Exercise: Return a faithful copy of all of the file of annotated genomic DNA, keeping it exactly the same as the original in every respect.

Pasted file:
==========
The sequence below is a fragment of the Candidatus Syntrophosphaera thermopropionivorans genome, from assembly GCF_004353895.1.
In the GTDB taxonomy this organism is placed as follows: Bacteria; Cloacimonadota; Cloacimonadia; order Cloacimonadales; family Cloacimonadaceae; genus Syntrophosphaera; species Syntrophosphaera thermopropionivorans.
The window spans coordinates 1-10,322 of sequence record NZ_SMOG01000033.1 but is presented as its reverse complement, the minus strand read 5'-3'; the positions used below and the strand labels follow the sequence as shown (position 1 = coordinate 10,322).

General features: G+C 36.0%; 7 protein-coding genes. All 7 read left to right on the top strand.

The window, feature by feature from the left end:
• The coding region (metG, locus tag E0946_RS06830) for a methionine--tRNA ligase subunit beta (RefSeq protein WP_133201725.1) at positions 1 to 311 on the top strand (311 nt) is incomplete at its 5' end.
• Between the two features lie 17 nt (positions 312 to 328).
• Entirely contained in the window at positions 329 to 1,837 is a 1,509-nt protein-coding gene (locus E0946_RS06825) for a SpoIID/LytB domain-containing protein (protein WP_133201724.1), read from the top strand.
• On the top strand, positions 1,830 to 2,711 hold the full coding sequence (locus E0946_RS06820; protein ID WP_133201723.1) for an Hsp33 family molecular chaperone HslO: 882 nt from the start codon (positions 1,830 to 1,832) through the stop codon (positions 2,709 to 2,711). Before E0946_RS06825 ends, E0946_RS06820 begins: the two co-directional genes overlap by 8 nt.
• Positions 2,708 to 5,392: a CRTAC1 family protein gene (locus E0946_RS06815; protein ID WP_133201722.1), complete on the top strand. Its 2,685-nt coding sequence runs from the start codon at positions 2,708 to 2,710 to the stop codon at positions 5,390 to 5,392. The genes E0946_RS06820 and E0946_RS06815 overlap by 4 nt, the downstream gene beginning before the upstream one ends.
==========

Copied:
The sequence below is a fragment of the Candidatus Syntrophosphaera thermopropionivorans genome, from assembly GCF_004353895.1.
In the GTDB taxonomy this organism is placed as follows: Bacteria; Cloacimonadota; Cloacimonadia; order Cloacimonadales; family Cloacimonadaceae; genus Syntrophosphaera; species Syntrophosphaera thermopropionivorans.
The window spans coordinates 1-10,322 of sequence record NZ_SMOG01000033.1 but is presented as its reverse complement, the minus strand read 5'-3'; the positions used below and the strand labels follow the sequence as shown (position 1 = coordinate 10,322).

General features: G+C 36.0%; 7 protein-coding genes. All 7 read left to right on the top strand.

The window, feature by feature from the left end:
• The coding region (metG, locus tag E0946_RS06830) for a methionine--tRNA ligase subunit beta (RefSeq protein WP_133201725.1) at positions 1 to 311 on the top strand (311 nt) is incomplete at its 5' end.
• Between the two features lie 17 nt (positions 312 to 328).
• Entirely contained in the window at positions 329 to 1,837 is a 1,509-nt protein-coding gene (locus E0946_RS06825) for a SpoIID/LytB domain-containing protein (protein WP_133201724.1), read from the top strand.
• On the top strand, positions 1,830 to 2,711 hold the full coding sequence (locus E0946_RS06820; protein ID WP_133201723.1) for an Hsp33 family molecular chaperone HslO: 882 nt from the start codon (positions 1,830 to 1,832) through the stop codon (positions 2,709 to 2,711). Before E0946_RS06825 ends, E0946_RS06820 begins: the two co-directional genes overlap by 8 nt.
• Positions 2,708 to 5,392: a CRTAC1 family protein gene (locus E0946_RS06815; protein ID WP_133201722.1), complete on the top strand. Its 2,685-nt coding sequence runs from the start codon at positions 2,708 to 2,710 to the stop codon at positions 5,390 to 5,392. The genes E0946_RS06820 and E0946_RS06815 overlap by 4 nt, the downstream gene beginning before the upstream one ends.